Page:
Delegates vote on resolutions during the closing session of China’s National People’s Congress on March 11, 2021.
(Kevin Frayer/Getty Images)

China’s newly approved electoral reforms in Hong Kong will ensure any opposition to mainland encroachment in the city remains marginal and docile by granting pro-Beijing voices more seats, along with the power to veto candidates and vet elected officials. In response, the United States will consider sanctions but is unlikely to go after Hong Kong’s financial sector to avoid escalating tensions with China. On March 11, China’s National People’s Congress (NPC) unanimously approved long-anticipated changes to Hong Kong’s electoral system. These changes notably included mechanisms that will closely vet candidates for elected offices by mainland standards. They also include substantially expanded representation by members of mainland bodies.

  • Authorities will establish a new “candidate qualification review committee” tasked with vetting any prospective candidates for the Legislative Council, Election Committee and chief executive post. The committee will consider Article 104 of the Basic Law, which includes swearing allegiance to China, as well as the national security law and the NPC’s standards for lawmakers.
  • The Chief Executive Election Committee will expand from the current 1,200 members to 1,500 members, appearing to remove the pro-democracy District Council representatives. Notably, a new fifth sector will add 300 more members to the Election Committee, many of whom pro-Beijing. The members of the added sector will include Hong Kong’s representatives to the National People’s Congress, as well as those to the Chinese People’s Political Consultative Conference (CPPCC) and members of unnamed “related national organizations.” Any chief executive nominees will need 188 nominations (one-eighth), with 15 from each of the committee’s five sectors, ensuring that the pro-Beijing fifth sector cannot be ignored.
  • The Legislative Council will also add 20 new lawmakers, bringing its total to 90 seats. Some of these new lawmakers will be chosen by the Chief Executive Election Committee under its new more pro-Beijing configuration. Most notably, the Election Committee will have the power to veto Legislative Council nominees.

Once these reforms are in place in the coming months, China may feel comfortable allowing Hong Kong to move ahead with elections for a new Legislative Council and Chief Executive in order to shore up government legitimacy and to provide a channel for dissent without the risk that the opposition can truly wield power, given the twin checks of the new “review committee” and the national security law. Such a definitive marginalization of the opposition from legislative power, however, risks the reemergence of Hong Kong’s raucous protest movement. Beijing is banking on the deterrent effect of the national security law to quiet these as needed.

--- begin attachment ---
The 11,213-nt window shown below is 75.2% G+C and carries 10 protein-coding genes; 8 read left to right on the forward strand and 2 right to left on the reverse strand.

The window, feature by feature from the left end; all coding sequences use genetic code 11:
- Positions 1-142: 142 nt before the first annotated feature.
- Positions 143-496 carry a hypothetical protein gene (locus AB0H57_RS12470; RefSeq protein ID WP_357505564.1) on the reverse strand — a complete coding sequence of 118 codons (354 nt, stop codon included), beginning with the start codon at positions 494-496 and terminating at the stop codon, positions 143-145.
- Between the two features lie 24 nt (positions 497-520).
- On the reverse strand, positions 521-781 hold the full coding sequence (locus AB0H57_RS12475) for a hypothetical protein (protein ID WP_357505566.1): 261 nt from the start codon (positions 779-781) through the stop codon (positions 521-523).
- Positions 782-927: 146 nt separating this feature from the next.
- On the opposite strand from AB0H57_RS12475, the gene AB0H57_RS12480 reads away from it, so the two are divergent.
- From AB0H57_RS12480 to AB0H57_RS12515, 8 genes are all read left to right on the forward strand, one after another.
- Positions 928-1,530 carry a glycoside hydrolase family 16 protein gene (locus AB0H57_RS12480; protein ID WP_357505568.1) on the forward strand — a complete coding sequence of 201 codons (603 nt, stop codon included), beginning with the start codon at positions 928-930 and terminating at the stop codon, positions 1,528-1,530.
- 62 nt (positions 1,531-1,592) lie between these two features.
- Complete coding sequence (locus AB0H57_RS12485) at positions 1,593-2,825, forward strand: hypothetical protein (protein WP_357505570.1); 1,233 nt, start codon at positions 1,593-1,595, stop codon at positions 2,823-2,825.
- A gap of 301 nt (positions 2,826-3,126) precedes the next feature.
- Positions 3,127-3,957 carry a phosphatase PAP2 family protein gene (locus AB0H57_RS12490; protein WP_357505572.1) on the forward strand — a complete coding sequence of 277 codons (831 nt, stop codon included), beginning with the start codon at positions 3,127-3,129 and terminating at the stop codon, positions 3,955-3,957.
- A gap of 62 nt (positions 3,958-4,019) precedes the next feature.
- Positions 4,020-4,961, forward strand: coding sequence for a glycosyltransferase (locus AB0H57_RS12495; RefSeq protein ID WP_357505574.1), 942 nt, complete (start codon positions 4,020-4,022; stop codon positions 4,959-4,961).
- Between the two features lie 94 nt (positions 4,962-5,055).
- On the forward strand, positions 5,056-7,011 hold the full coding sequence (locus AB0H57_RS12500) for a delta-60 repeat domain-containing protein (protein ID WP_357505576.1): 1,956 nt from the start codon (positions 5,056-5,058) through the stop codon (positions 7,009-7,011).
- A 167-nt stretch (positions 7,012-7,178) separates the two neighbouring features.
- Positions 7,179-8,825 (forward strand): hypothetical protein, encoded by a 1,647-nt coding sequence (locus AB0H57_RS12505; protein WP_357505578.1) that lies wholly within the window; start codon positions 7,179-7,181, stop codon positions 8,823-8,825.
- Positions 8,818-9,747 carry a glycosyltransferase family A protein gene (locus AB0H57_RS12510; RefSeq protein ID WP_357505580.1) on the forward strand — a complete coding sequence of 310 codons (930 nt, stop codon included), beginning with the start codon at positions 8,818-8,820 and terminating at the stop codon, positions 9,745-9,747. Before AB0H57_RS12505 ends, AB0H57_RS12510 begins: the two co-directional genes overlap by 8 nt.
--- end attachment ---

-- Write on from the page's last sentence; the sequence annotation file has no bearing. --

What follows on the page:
• The next steps will see the NPC Standing Committee meet to decide on further details of these reforms and to propose necessary amendments to Annex I and Annex II of the Hong Kong Basic Law, which would take place at the end of March at the earliest.
  • March 11 leaks indicate that authorities are considering moving ahead with the Chief Executive Election Committee vote in September, followed by the Legislative Council in December followed by the chief executive election in March 2022.

Given its support for democracy in Hong Kong, the United States will likely impose additional sanctions in response to China’s electoral reforms. But Washington will still proceed cautiously to avoid negative economic repercussions for the United States, as well as the risk of linking the White House’s broader bilateral relationship with China too closely to Hong Kong. Citing the recent electoral reforms, a group of bipartisan U.S. lawmakers urged the White House on March 9 to further pressure the Chinese government to halt the erosion of Hong Kong’s autonomy. But any new sanctions from the administration of U.S. President Joe Biden will likely be shaped to avoid hitting financial institutions with broad international exposure or targeting Hong Kong’s ability to access U.S. dollars.

  • On March 3, U.S. Secretary of State Anthony Blinken said the United States will target “those responsible” for individuals committing “repressive acts” in Hong Kong, noting that U.S. companies need to be mindful of already existing sanctions in Hong Kong.
  • Blinken and U.S. National Security Adviser Jake Sullivan will meet in person with Chinese counterparts the week of March 15 in Alaska to discuss a range of bilateral topics.

Source: Stratfor, March 11, 2021 |